Our loved ones and the financial impact of our demise should be the primary consideration for estate planning.
This article is to explain the reasons why estate planning is so important!
It seems like many people devote more time to planning a vacation (pre-Covid-19), what car to buy, or even where to eat dinner than they do decide who will inherit their assets after they’re gone.
Sure, estate planning isn’t as fun to think about as booking a trip or checking out restaurant reviews. But without it, you cannot choose who gets everything you worked so hard on.
Estate planning isn’t only for the rich. Without a plan, there could be a long-lasting impact on your loved ones, even if you don’t have a pricey home, large pension, or valuable art to pass on.
I am still trying to convince you that estate planning is necessary.
Consider why you should have an estate plan to avoid potentially devastating consequences for your heirs.
Prevents Wealth from Going to Unintended Beneficiaries
Suppose estate planning was once considered something that only high-net worthviduals needed. In that case, that’s changed: Many families need to plan for when something happens to a family’s breadwinner (or breadwinners).
After all, you don’t have to be super-rich to do well in the stock market or real estate, which produce assets you’ll want to pass on to your heirs. Even if you’re only leaving a second home behind, if you don’t decide who receives the property when you pass away, you won’t have any control over what happens to the property.
That’s because the main component of estate planning is designating heirs for your assets, whether a summer house or a stock portfolio. Without an estate plan, the courts will often decide who gets your help, a process that can take years and get ugly.
After all, a court doesn’t know which sibling has been responsible and which one shouldn’t have free access to cash. Nor will the courts automatically rule that the surviving spouse gets everything. And what if your spouse has immediate bills to consider, such as a mortgage payment or school fees?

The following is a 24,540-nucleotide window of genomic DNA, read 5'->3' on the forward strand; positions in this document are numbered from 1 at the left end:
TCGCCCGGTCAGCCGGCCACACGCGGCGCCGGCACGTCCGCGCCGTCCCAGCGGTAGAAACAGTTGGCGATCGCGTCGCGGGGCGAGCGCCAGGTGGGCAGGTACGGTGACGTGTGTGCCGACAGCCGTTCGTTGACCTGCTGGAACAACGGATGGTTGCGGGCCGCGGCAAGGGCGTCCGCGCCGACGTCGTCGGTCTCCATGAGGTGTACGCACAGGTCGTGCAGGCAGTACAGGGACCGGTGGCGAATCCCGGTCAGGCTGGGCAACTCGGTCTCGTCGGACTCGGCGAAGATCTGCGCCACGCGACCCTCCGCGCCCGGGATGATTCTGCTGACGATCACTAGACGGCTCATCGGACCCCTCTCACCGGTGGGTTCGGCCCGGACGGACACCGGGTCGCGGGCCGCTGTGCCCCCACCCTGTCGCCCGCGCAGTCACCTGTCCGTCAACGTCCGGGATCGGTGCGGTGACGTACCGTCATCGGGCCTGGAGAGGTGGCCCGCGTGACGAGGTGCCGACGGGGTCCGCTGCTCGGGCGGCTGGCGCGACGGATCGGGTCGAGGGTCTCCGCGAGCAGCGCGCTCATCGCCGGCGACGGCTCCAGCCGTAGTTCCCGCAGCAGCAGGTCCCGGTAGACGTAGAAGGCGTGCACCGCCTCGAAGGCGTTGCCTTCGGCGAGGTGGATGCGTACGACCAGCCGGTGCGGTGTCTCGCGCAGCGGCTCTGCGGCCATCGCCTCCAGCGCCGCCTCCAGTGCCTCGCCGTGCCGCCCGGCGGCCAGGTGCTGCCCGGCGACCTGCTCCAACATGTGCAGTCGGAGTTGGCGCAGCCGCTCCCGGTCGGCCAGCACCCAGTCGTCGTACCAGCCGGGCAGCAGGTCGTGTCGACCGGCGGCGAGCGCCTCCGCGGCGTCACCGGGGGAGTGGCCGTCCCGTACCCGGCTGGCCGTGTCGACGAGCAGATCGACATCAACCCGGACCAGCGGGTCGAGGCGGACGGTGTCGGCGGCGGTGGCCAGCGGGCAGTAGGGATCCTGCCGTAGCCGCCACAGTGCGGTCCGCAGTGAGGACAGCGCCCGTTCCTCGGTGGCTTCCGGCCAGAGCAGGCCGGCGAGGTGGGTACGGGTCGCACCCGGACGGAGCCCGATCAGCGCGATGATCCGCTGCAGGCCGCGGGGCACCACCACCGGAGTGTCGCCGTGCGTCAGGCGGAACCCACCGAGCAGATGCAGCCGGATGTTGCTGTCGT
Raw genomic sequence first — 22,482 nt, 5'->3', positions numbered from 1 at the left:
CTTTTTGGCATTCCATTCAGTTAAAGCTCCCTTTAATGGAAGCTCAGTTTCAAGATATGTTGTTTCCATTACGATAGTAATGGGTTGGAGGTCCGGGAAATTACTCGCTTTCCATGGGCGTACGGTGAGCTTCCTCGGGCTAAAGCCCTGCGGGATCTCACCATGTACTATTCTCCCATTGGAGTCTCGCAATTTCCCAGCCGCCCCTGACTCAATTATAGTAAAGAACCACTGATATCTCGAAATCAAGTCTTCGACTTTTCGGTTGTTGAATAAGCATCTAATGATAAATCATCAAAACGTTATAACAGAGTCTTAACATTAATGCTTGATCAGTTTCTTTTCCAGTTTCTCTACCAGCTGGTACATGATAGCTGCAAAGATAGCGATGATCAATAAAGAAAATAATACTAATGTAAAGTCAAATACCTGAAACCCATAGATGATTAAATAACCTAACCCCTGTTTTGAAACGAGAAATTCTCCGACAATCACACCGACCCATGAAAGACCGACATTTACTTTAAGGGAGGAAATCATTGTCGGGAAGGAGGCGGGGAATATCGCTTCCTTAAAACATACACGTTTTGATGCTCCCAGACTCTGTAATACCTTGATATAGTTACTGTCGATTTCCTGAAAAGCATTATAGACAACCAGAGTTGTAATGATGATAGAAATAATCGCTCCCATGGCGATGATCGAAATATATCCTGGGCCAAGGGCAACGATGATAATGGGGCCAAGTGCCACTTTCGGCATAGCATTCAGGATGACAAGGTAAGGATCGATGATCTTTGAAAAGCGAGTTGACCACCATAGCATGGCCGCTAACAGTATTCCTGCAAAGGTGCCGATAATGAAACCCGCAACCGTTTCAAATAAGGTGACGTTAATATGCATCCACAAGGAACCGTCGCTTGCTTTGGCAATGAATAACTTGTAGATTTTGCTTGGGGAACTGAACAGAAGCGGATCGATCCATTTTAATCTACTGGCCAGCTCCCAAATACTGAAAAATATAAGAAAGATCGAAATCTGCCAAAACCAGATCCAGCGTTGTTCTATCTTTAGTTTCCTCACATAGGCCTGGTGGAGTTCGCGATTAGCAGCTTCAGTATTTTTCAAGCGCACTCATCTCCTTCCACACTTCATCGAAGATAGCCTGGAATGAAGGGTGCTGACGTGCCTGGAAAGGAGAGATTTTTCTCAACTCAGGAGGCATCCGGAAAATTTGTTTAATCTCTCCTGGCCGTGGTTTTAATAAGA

With a blended family, establishing how your designated heirs receive without third-party interference, such as the ex-spouse or in-laws, is essential.
What if you are a guarantor or guardian to someone in the family? Who should this be? Our demise can affect third parties.
Protects Families with Young Children
Nobody thinks of dying young, but if you’re the parent of small children, you must prepare for the unthinkable. This is where the Will portion of an estate plan comes in. Ensure that your children are taken care of in a manner you approve, and you’ll want to name their guardians if both parents die before they turn 18.
Without such a Will, the courts will again step in. And this time, it’s not to determine who gets a piece of real estate or artwork. It’s who will raise your children and where they will live.
Also, how do you intend your children to receive your assets? If your children are minors when both parents pass away, the estate must go into Trust until the children are old enough (18) to receive – who would you like as your Trustee? You can choose rather than leave it to the bureaucrats to decide.
Suppose you are wealthy and want to avoid ALL of your estate distributed to your teenage children in ONE. In that case, you need to consider distributing sensibly over time and when the children are mature enough to inherit.
Spares Heirs A Big Tax Bite